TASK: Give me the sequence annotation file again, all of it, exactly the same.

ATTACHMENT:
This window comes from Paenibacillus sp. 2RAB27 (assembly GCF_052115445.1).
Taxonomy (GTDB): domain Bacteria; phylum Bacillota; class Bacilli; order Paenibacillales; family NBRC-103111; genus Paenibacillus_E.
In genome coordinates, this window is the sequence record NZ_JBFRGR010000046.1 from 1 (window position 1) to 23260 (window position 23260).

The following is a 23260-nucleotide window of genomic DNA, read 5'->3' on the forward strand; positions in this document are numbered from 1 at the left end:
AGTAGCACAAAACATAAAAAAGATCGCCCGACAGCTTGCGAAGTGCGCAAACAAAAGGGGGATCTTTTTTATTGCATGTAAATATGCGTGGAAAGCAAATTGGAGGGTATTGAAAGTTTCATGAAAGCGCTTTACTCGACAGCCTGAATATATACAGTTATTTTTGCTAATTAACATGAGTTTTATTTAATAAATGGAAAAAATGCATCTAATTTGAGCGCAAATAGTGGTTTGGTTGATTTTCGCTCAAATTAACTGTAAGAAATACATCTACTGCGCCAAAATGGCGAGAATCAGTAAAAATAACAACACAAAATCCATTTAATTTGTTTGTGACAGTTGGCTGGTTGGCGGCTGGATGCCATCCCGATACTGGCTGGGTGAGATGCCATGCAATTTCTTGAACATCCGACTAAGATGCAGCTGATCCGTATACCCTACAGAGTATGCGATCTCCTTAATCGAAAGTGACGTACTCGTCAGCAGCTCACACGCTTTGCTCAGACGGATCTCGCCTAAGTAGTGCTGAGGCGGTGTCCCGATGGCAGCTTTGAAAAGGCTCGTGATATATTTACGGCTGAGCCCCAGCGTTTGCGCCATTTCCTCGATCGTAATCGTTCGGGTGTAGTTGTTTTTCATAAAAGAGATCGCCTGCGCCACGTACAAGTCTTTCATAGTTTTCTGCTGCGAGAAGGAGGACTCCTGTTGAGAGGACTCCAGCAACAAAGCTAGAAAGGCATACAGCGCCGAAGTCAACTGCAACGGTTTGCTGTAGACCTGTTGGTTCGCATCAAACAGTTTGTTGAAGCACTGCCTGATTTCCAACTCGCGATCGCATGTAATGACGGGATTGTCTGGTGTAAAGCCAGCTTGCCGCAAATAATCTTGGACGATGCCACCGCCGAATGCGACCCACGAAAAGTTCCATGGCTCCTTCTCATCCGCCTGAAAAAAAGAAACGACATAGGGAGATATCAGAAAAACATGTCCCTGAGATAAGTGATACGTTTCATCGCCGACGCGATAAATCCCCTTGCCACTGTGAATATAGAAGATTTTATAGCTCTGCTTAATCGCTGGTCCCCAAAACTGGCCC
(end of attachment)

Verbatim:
This window comes from Paenibacillus sp. 2RAB27 (assembly GCF_052115445.1).
Taxonomy (GTDB): domain Bacteria; phylum Bacillota; class Bacilli; order Paenibacillales; family NBRC-103111; genus Paenibacillus_E.
In genome coordinates, this window is the sequence record NZ_JBFRGR010000046.1 from 1 (window position 1) to 23260 (window position 23260).

The following is a 23260-nucleotide window of genomic DNA, read 5'->3' on the forward strand; positions in this document are numbered from 1 at the left end:
AGTAGCACAAAACATAAAAAAGATCGCCCGACAGCTTGCGAAGTGCGCAAACAAAAGGGGGATCTTTTTTATTGCATGTAAATATGCGTGGAAAGCAAATTGGAGGGTATTGAAAGTTTCATGAAAGCGCTTTACTCGACAGCCTGAATATATACAGTTATTTTTGCTAATTAACATGAGTTTTATTTAATAAATGGAAAAAATGCATCTAATTTGAGCGCAAATAGTGGTTTGGTTGATTTTCGCTCAAATTAACTGTAAGAAATACATCTACTGCGCCAAAATGGCGAGAATCAGTAAAAATAACAACACAAAATCCATTTAATTTGTTTGTGACAGTTGGCTGGTTGGCGGCTGGATGCCATCCCGATACTGGCTGGGTGAGATGCCATGCAATTTCTTGAACATCCGACTAAGATGCAGCTGATCCGTATACCCTACAGAGTATGCGATCTCCTTAATCGAAAGTGACGTACTCGTCAGCAGCTCACACGCTTTGCTCAGACGGATCTCGCCTAAGTAGTGCTGAGGCGGTGTCCCGATGGCAGCTTTGAAAAGGCTCGTGATATATTTACGGCTGAGCCCCAGCGTTTGCGCCATTTCCTCGATCGTAATCGTTCGGGTGTAGTTGTTTTTCATAAAAGAGATCGCCTGCGCCACGTACAAGTCTTTCATAGTTTTCTGCTGCGAGAAGGAGGACTCCTGTTGAGAGGACTCCAGCAACAAAGCTAGAAAGGCATACAGCGCCGAAGTCAACTGCAACGGTTTGCTGTAGACCTGTTGGTTCGCATCAAACAGTTTGTTGAAGCACTGCCTGATTTCCAACTCGCGATCGCATGTAATGACGGGATTGTCTGGTGTAAAGCCAGCTTGCCGCAAATAATCTTGGACGATGCCACCGCCGAATGCGACCCACGAAAAGTTCCATGGCTCCTTCTCATCCGCCTGAAAAAAAGAAACGACATAGGGAGATATCAGAAAAACATGTCCCTGAGATAAGTGATACGTTTCATCGCCGACGCGATAAATCCCCTTGCCACTGTGAATATAGAAGATTTTATAGCTCTGCTTAATCGCTGGTCCCCAAAACTGGCCC